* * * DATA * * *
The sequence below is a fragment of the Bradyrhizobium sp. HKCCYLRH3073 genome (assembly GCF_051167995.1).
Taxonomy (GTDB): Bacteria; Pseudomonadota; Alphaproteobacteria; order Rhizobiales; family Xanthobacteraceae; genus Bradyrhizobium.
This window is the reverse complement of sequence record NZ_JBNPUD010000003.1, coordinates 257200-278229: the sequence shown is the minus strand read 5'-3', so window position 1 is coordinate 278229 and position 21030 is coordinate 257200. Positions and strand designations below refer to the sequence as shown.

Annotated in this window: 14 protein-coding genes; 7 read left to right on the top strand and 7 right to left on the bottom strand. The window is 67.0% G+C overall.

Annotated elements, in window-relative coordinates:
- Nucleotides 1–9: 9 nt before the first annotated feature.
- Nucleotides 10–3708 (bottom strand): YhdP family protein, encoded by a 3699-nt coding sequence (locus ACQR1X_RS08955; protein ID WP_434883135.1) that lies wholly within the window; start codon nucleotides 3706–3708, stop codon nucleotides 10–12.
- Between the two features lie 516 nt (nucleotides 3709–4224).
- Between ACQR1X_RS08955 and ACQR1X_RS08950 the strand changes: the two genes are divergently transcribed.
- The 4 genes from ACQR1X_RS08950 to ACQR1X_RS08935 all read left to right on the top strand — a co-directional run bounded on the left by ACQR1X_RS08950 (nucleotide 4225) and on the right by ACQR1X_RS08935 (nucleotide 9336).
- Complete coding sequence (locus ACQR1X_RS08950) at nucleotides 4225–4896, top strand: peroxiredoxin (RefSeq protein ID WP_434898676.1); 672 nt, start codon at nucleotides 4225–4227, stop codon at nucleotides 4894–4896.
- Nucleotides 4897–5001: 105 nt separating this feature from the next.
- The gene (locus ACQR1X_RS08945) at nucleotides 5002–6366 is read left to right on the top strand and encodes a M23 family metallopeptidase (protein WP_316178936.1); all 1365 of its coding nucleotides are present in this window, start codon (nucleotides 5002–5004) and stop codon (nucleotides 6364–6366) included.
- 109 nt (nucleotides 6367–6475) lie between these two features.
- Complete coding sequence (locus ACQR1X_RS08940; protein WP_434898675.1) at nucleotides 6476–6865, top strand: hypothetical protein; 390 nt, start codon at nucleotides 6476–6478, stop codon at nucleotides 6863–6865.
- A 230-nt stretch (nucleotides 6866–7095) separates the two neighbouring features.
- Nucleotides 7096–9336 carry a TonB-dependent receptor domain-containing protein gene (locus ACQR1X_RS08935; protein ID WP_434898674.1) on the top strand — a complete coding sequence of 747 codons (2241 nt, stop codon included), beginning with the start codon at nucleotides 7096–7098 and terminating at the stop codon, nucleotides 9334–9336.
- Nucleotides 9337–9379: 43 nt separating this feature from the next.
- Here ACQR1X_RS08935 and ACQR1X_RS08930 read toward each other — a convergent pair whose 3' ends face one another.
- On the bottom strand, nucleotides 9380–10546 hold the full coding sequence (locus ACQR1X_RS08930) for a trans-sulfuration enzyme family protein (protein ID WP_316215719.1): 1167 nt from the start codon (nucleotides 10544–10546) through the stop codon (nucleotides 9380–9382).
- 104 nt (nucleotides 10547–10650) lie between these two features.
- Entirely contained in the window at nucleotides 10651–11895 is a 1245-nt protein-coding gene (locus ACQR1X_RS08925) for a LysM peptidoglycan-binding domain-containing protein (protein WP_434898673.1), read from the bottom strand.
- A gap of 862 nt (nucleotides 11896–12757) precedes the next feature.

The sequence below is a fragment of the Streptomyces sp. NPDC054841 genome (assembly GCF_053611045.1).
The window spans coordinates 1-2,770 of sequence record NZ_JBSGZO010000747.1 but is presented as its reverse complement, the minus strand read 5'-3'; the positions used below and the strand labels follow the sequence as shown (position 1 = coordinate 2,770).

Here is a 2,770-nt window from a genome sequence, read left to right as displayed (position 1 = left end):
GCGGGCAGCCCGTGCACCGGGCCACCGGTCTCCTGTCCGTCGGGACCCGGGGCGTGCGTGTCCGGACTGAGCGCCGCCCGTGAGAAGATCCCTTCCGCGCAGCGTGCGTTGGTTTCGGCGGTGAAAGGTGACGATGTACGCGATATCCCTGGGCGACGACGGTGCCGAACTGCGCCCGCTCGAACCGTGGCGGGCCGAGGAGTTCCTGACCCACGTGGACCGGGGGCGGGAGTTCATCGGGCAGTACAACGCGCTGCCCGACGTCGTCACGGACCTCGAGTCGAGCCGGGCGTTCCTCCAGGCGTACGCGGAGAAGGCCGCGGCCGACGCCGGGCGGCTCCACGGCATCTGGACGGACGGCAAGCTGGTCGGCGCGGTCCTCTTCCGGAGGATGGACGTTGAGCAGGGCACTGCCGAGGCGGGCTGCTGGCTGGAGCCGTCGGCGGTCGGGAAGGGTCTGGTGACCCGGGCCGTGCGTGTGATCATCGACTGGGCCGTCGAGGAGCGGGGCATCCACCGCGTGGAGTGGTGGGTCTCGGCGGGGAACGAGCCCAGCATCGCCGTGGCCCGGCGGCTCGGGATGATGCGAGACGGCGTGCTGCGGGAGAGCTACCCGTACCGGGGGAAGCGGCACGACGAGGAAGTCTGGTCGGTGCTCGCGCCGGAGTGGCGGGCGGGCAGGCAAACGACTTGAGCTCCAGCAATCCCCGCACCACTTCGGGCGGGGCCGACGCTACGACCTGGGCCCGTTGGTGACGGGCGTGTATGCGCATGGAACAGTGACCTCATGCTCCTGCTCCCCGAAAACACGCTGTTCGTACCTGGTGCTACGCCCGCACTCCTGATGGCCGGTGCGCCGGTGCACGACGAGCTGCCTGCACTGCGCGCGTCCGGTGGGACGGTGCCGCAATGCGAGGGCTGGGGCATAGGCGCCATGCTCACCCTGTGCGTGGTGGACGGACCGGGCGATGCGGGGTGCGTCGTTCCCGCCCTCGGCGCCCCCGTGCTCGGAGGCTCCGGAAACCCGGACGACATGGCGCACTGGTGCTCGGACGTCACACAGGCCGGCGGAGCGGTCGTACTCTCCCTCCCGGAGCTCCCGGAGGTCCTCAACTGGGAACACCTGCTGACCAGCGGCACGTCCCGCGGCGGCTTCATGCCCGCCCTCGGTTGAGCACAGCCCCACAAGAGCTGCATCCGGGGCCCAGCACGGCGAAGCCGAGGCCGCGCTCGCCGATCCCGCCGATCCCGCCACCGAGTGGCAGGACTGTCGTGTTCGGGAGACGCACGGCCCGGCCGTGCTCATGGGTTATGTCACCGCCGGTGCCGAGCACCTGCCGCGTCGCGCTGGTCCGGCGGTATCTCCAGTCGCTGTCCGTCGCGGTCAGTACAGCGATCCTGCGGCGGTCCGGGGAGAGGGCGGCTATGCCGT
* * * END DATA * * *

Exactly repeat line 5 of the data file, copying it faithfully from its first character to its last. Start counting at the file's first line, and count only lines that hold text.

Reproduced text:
Annotated elements, in window-relative coordinates: